Announcer Bryce Weiler calls Eastern men’s game Thursday, reunites with Simmons


Adam Tumino | The Daily Eastern News

Announcers Bryce Weiler (right) and Mike Bradd call the Eastern men’s basketball team’s game against SIUE Thursday night on Hit-Mix 88.9. Weiler, who is blind, had been friends with Eastern head coach Marty Simmons since Simmons coached at Evansville when Weiler was a student there.

Autumn Schulz, Assistant Sports Editor

Thursday night’s matchup between the Panthers and the SIUE Cougars was seemingly just like any other game to those who filled the stands in Lantz Arena. Little did they know that some of the most important moments of the game would not be taking place on the court, but rather through the headset belonging to Bryce Weiler.  

Weiler, originally from Claremont, Illinois, is a completely blind sports commentator who has called over 150 college basketball games in his career. In addition to basketball, Weiler has also provided commentary for various collegiate athletics and many minor league baseball games. 

Needless to say, commentating Thursday evening was nothing out of the ordinary for Weiler. However, reuniting with Eastern men’s basketball head coach Marty Simmons perhaps made the broadcast one that Weiler will never forget.  

“I enjoyed being able to commentate with Mike Bradd because Mike was willing to give me the opportunity to commentate with him even though he had never done that before,” Weiler said. “Also, with Coach Simmons, he really changed my life whenever I was at Evansville. He gave me the opportunity to sit on his basketball bench.”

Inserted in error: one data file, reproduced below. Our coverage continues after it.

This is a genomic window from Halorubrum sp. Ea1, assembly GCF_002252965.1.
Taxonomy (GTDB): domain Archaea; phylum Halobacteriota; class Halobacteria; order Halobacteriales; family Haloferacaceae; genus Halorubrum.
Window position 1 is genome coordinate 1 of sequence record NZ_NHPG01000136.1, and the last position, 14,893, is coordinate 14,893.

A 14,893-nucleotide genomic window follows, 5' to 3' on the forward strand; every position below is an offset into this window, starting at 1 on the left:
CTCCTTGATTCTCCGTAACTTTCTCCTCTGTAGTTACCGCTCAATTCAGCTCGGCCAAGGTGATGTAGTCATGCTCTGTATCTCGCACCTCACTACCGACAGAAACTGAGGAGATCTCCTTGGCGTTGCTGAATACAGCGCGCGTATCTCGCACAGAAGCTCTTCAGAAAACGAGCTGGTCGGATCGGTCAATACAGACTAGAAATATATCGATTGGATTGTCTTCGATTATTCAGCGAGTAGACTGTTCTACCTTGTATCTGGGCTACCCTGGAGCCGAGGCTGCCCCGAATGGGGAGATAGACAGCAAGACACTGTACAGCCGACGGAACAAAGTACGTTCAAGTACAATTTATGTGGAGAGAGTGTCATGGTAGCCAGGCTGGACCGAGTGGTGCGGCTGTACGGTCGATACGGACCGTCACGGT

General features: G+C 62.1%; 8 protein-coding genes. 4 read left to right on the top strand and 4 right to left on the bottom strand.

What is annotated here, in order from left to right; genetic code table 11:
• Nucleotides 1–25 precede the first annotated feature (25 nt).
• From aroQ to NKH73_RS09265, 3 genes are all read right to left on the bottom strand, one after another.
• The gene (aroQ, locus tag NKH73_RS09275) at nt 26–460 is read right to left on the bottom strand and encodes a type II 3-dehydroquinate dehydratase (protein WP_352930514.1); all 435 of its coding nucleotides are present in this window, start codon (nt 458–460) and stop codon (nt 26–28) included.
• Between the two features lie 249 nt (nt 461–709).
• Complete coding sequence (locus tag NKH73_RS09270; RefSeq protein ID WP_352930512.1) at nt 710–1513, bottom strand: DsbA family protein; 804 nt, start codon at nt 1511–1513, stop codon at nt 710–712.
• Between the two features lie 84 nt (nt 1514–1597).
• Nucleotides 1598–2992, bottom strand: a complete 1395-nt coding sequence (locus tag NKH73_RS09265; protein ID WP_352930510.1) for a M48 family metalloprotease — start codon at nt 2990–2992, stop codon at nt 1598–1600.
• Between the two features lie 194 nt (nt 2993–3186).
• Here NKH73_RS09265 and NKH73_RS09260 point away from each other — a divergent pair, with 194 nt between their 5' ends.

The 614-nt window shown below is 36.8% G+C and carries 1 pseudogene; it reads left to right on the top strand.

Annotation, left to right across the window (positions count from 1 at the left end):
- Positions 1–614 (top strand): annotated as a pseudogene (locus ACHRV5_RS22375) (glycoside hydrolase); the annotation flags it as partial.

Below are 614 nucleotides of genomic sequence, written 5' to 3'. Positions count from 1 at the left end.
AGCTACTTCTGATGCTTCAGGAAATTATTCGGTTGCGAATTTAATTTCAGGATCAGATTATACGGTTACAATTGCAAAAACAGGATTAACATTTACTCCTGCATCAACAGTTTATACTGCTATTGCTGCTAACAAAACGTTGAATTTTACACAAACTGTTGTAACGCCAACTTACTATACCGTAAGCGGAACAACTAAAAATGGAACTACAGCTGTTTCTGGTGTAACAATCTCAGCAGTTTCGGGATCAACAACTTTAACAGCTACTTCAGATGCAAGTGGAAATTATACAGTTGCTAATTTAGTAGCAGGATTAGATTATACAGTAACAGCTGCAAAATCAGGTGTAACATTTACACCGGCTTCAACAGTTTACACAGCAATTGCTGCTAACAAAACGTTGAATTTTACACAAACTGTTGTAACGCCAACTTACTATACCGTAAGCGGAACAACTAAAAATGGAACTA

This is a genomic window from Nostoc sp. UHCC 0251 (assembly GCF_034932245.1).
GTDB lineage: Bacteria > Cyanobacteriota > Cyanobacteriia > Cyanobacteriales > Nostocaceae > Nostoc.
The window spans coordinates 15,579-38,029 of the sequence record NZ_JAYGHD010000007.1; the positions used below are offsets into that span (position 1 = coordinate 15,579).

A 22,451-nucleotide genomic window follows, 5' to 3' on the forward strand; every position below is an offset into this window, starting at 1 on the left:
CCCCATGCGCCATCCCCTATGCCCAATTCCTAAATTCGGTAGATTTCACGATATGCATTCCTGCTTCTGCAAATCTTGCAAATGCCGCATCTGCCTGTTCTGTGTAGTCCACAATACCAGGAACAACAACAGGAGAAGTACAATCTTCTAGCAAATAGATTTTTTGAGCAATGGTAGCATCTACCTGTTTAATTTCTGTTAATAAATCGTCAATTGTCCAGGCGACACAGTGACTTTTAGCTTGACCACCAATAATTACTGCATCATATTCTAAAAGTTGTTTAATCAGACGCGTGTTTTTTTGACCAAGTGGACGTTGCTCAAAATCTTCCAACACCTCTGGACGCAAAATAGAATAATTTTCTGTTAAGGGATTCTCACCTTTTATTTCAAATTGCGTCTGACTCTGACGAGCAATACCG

Weiler credits Simmons for giving him the opportunity to experience college basketball in ways that he did not think was possible. The pair first met when Simmons coached at the University of Evansville and when Weiler was a student there.  

Simmons then became the first person to give Weiler a shot at the microphone, forever changing Weiler’s outlook on being a blind sports commentator. Simmons made it clear that the feeling of gratefulness is certainly reciprocated. 

“He’s a special person in my life and he’s done a lot for me personally and the teams I’ve coached and my family,” Simmons said. “To see a young person with his disability with a willingness to try to help other people with disabilities, and not just that, but he’s got charisma and he loves life. He’s certainly been a big inspiration in my life.” 

The willingness to try to help others with disabilities stems from the Beautiful Lives Project, a New-York based 501c3 nonprofit which Weiler co-founded. It helps people with disabilities gain access to meaningful experiences in various outlets such as athletics, performing arts and nature, among other things.  

Simmons also made it a point to acknowledge the fact that Weiler has never once used his blindness as an excuse to not be passionate, which is something that Simmons wants his own players to embody.  

“Here’s a young man that hasn’t had eyesight since birth and I’ve never once heard him use it as an excuse, and he’s so passionate,” Simmons said. “He loves coming to the games, loves being a part of it, loves being in the locker room, and loves being at practice. It’s hard to not feel good when you are around a person like that.”  

There are many people in the world of sports who yearn for the chance to do what Weiler does almost every single day, many of them dismissing their chances because, they too, have disabilities. However, Weiler wants everyone to know that you can have success in your life, no matter your circumstances, if you have the right people surrounding you.  

“It’s important to find people who really believe in you because then you can have success in your life,” Weiler said. “If it wasn’t for Mike Bradd being willing to commentate with me here today, and then Joe Pott giving me the chance to commentate when others would not allow me in 2015, I would not have been able to commentate as many games in the past.”   


Autumn Schulz can be reached at 581-2812 or [email protected]